Dad’s view: These vehicles have instant torque that makes on-ramp and passing situations less stressful. Consumer Reports and the JD Powers rate these models highly in terms of quality. Ride feel is very good and the steering inspires confidence. The stop-start feature is seamless and the regenerating brakes have a solid feel. The cars get to 60 mph in about ten seconds and handle extremely well. The big difference is that Toyota’s Hybrid Synergy Drive uses an electric continuously variable transmission formula while the Hyundai has a six-speed dual clutch automatic that delivers a more normal driving feel.

Young man’s view: The Prime is loaded with technology. You get a large 11.6-inch display compatible with Siri Eyes-Free and Toyota’s Entune App Suite that offers Pandora, traffic, and weather while the Ioniq hybrid with the Ultimate package has an 8-inch touch screen with Android Auto and Apple CarPlay and Hyundai’s Blue Link. The Prius Prime Advanced comes with Prime Apps, which can manage your charging status, locate a charging station, change the interior temperature, and locate your vehicle. Hyundai’s Blue Link basically does all that Prime Apps could do as well as integrate with Amazon Alexa, Apple Watch and Android Wear watches. Both cars have wireless charging for your phone. Voice recognition is so-so in the Ioniq.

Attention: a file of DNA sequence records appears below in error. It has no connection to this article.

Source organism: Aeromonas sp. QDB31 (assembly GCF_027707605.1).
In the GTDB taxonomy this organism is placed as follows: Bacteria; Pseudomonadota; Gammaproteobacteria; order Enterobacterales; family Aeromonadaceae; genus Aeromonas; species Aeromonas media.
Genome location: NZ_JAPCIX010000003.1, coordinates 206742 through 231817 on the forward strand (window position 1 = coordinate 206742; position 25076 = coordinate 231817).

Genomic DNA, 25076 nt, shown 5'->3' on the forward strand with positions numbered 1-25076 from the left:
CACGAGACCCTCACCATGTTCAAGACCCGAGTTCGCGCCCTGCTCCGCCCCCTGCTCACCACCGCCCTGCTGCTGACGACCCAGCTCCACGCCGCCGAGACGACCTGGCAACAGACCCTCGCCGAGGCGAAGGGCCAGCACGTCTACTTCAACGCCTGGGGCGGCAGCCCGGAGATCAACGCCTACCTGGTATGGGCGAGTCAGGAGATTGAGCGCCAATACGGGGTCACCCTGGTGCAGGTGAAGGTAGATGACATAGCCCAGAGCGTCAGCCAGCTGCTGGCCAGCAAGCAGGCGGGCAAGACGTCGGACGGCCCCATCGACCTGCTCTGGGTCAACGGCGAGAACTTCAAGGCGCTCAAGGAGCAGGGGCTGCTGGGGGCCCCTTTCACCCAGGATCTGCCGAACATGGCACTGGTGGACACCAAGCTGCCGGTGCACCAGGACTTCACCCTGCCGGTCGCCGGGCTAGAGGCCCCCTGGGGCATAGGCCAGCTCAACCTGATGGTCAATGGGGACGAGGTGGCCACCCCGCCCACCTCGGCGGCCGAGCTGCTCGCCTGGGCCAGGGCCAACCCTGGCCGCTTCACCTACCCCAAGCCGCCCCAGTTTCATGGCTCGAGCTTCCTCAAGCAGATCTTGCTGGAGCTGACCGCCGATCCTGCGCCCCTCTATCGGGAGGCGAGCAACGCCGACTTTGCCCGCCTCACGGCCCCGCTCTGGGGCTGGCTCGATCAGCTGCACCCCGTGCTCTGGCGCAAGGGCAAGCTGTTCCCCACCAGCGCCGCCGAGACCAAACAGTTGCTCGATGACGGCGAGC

Young working woman’s view: If you plug in the Prime you can expect between 20 and 25 battery powered miles while the Hyundai does not have the extra batter. The trade-off is in the price as the Ioniq starts in the low $20,000s and the Prime in the $30,000 range. Is it worth the extra money for the high occupancy lane, government rebates, and better mileage? Well, for 909 readers that decision requires some serious math time. Since I do not have access to an outlet where I could plug-in the Prime the Ioniq would be the best choice. However, if I did the Toyota would be my winner.